By Arkadiusz Sieroń*
There are several important differences between the global financial crisis of 2007–08 (GFC) and the coronavirus crisis (CC).
Origin and Nature of the Crisis
The GFC resulted from financial imbalances, primarily the housing bubble, while the CC was triggered by the external negative shock (the pandemic and the following economic shutdown) that dramatically reduced the labor supply. In other words, the GFC was a financial crisis, a bust phase of the business cycle triggered by a misallocation of resources toward housing and construction sectors, while the CC is a shock to the real economy triggered by the health crisis and the containment measures.
Importantly, the exogenous nature of the CC does not imply that we will see a V-shaped recession (even the central banks do not expect it). There are three reasons for this. First, the fear of coronavirus and social distancing will not disappear overnight, but will stay with us for a certain period, perhaps until an effective medical treatment is developed. Second, there will be a hysteresis effect. It is easy to become unemployed or to go bankrupt, but finding a job or starting a new company might be more difficult (especially given the high ratio between the unemployment benefit and median salary in many states). Third, the monetary and fiscal policies being pursued can hamper the pace of recovery, just as they did in the aftermath of the Great Recession.
Depth, Scope, and Pace of the Crisis
The first economic reports (on initial jobless claims, retail sales, or industrial production) suggest that the CC will be deeper than the GFC. According to the International Monetary Fund’s (IMF) recent World Economic Outlook report, “the global economy is projected to contract sharply by 3 percent in 2020,” much worse than during the GFC — when the global economy shrank by 0.1 percent in 2009. And since the COVID-19 pandemic is an international phenomenon, the crisis is truly global. According to the IMF, a much larger fraction of countries is expected to experience negative per capita income growth than during the GFC. But what is really striking is the pace of the crisis. In just a few weeks, the CC’s economic losses will likely surpass those related to the Great Recession, which lasted an entire year and a half. For example, more than 30 million Americans have applied for the unemployment benefit in just six weeks compared to the 37 million jobless claims filed during the whole GFC, as Figure 1 shows.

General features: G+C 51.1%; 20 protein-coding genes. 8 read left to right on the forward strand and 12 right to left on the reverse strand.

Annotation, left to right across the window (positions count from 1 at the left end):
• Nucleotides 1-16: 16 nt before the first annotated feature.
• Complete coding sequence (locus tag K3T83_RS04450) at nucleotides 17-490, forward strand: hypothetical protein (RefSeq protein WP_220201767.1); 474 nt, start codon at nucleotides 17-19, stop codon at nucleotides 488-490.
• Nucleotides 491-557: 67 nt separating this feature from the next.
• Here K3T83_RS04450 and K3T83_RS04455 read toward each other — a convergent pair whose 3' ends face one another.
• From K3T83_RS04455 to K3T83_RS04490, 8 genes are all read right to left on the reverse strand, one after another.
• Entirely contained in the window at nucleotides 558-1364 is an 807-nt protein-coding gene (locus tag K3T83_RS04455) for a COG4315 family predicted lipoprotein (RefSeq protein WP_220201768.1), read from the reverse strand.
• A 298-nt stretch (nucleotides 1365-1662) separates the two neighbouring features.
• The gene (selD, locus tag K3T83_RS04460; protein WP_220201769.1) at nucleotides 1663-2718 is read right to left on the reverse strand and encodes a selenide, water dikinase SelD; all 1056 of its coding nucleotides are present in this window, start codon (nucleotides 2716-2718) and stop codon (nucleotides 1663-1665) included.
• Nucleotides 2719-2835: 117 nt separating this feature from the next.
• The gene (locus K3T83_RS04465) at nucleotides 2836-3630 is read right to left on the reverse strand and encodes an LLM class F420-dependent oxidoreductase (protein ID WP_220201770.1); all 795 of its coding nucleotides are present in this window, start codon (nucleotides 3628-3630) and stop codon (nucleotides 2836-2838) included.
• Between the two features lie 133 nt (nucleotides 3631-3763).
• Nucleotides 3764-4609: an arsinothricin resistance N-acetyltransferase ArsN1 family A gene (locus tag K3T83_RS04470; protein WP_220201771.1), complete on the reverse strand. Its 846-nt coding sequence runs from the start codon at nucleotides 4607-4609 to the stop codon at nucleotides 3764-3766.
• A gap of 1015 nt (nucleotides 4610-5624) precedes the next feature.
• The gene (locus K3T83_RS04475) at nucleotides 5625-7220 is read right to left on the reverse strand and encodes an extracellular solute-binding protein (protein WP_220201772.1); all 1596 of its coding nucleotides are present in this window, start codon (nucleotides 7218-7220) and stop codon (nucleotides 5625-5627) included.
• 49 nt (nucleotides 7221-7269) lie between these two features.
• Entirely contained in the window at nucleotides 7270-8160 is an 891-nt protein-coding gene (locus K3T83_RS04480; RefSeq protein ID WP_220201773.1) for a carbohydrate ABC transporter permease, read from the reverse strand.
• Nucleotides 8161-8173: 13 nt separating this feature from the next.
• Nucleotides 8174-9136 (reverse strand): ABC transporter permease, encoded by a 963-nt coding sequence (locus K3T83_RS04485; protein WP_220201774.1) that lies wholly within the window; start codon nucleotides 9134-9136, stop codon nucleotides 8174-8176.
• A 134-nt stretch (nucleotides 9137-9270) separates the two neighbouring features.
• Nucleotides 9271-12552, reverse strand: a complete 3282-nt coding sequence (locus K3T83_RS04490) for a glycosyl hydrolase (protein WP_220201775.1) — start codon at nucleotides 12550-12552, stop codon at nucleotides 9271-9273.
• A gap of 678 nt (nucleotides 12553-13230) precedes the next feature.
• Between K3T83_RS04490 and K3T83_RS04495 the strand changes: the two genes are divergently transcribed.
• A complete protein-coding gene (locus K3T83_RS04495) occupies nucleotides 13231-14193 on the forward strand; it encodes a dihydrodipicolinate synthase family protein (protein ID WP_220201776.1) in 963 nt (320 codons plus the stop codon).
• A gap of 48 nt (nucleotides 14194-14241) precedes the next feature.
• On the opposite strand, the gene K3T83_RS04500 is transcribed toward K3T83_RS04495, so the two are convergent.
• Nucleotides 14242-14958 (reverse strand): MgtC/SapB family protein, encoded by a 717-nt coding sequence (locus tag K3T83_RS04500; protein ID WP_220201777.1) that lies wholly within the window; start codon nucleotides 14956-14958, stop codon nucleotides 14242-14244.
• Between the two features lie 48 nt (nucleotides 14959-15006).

The differences listed above have serious economic and political implications.
The standard measures to stimulate aggregate demand, such as interest rate cuts, will not help during the CC, in which people are being encouraged to stay home and social distance. Neither will investors be encouraged by lower interest rates in times of disrupted supply chains and significant economic uncertainty. Interest rate cuts cannot solve the health crisis or end social distancing and official lockdowns. Because the CC is not a financial crisis and the overindebted corporate sector constitutes a greater threat than the financial sector today, the monetary policy aimed at adding liquidity to financial markets will be even less useful than it was during the GFC.
Because the US financial institutions have more capital than they did before the GFC, and because the CC has affected them less than it has the nonfinancial sector, they are more inclined to grant new loans, especially since central banks’ actions, aimed at supporting the flow of credit in the economy, are encouraging them to do so. Moreover, reserve and capital requirements have been loosened, while entrepreneurs eagerly clamor for new loans to stay afloat. All this means that the credit supply can increase more than it could during the GFC. As new money is created when banks grant new loans, the money supply will also be able to rise faster than during the GFC.
As Figure 2 shows, in late March, the growth rate of bank credit and M2 money stock started to expand above 10 percent year over year, much faster than in the aftermath of the GFC. Please note that the Figure 2 displays the broad money supply, not the monetary base — the increase of the latter does not automatically translate into higher price inflation rates, as bank reserves do not enter the wide circulation within the real economy.
It might be too early to draw authoritative conclusions, but if the current trend in the broad money supply continues, the CC could be more inflationary than the GFC, especially since it is both a negative demand and supply shock. Indeed, as Figure 3 shows, the market expects a higher inflation rate five years from now than it did during the GFC.
This does not, of course, mean that a high US inflation rate in the near future is a sure thing. The CC is also a negative demand shock, and the recent declines in oil prices will create downward pressure on the Consumer Price Index (CPI) inflation rates.
Therefore, although in the short term the disinflation scenario seems more likely, in the long run the risk of stagflation increases, especially with too-fast credit growth and excessive debt monetization (the government may be tempted to get out of its large public debt through high inflation, which lowers real interest rates). The possibility that the CC will be more inflationary than the GFC should be acknowledged by economists, policymakers, and investors.
*About the author: Arkadiusz Sieroń ([email protected]) is assistant professor of economics at the Institute of Economic Sciences at the University of Wroclaw, Poland.
Source: This article was published by the MISES Institute